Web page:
Probability Integral

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Probability Integral

The probability integral (also called the Gaussian Integral) is the integral of the one-dimensional Gaussian (or normal distribution) over (-∞,∞).

It can be calculated by combining two Gaussians then changing to polar coordinates:
probability integral 2

Historically, the integral was calculated with tables but now they are usually calculated with computer software.

Probability integral of the normal distribution

This term refers to the integral of the normal distribution, where the total area under the curve is normalized to 1 (for example, see [1]):
probability integral normal distribution

Probability Integral Transform

Also called the CDF transform, this is a way to transform a cumulative distribution function (CDF) in terms of one variable into another CDF in terms of a different variable.

More formally, it states that given a continuous random variable X with CDF FX, then the random variable Y = FX(X) will be uniformly distributed on the closed interval [0, 1].

The transformation X = F-1X(U) is called the inverse probability integral transformation [2].

The probability integral transform is often used to generate random variables that follow a specified probability distribution. For example, let’s say a researcher wants to estimate failure time for an airplane’s circuit component. While uniformly distributed variables are relatively easy to generate, the researcher wants to generate variables from an exponential distribution, because they think that the component’s failure time is exponentially distributed with parameter λ with probability distribution then Y = e−λX [3].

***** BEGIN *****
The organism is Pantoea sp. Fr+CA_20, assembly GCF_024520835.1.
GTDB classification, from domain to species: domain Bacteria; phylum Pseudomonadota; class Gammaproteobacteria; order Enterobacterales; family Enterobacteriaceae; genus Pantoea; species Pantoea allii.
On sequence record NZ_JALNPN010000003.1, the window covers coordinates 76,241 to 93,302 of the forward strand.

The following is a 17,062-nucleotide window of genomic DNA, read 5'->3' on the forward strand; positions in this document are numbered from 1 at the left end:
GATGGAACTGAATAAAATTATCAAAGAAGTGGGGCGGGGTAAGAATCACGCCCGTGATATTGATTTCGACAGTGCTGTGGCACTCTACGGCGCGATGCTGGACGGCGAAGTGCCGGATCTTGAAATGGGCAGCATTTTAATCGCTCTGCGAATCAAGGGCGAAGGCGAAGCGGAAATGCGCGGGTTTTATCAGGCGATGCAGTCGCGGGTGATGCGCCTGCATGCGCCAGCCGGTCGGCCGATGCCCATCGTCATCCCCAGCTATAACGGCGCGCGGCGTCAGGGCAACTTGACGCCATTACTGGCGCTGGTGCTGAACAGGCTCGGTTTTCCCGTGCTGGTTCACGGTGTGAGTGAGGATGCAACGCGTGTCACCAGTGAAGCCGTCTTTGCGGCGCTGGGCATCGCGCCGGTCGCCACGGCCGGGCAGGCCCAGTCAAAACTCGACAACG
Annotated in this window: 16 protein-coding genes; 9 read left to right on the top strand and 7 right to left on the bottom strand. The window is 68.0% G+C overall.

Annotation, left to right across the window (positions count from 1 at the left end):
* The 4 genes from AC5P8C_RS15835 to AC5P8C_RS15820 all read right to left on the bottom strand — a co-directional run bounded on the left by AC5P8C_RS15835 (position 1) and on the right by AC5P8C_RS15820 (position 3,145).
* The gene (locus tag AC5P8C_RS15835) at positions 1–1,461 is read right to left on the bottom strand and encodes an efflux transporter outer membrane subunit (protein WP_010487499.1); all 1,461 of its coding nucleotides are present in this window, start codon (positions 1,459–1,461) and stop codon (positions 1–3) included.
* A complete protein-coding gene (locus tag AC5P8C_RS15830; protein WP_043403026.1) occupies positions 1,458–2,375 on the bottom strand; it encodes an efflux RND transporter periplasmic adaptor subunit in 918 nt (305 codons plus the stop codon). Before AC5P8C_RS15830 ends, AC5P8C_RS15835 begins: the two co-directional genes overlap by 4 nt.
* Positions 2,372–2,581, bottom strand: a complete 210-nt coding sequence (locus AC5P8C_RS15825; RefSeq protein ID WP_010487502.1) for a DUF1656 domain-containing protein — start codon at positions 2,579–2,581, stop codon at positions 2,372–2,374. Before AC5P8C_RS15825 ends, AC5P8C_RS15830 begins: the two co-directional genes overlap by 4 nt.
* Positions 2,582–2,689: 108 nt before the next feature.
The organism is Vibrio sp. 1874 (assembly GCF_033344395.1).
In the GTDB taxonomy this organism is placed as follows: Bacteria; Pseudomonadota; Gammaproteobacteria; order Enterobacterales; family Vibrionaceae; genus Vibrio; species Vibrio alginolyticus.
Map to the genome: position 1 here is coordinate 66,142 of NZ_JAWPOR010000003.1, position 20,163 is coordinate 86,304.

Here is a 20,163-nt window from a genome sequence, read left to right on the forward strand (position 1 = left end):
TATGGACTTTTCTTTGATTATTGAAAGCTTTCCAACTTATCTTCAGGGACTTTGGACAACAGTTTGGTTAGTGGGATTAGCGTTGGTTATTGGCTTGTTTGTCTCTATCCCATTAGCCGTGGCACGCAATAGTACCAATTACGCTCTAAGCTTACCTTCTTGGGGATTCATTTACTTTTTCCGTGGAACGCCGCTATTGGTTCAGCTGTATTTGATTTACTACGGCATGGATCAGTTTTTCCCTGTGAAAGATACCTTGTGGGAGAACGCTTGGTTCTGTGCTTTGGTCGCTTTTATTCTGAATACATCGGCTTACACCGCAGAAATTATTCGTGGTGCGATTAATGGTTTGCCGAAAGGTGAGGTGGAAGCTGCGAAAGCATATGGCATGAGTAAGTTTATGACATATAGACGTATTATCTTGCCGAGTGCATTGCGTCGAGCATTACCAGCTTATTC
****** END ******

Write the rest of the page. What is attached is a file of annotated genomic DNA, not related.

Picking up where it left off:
The probability integral transform tell us that if X has an Exponential (&malbda;) distribution, then Y = e−λX has a Uniform [0, 1] distribution.


[1] Lecture 3: Gaussian probability distribution.
[2] Kay, S. (2006). Intuitive probability and random processes using MATLAB. Springer US.
[3] Kapadia et. al. (2005). Mathematical statistics with applications. Taylor & Francis.

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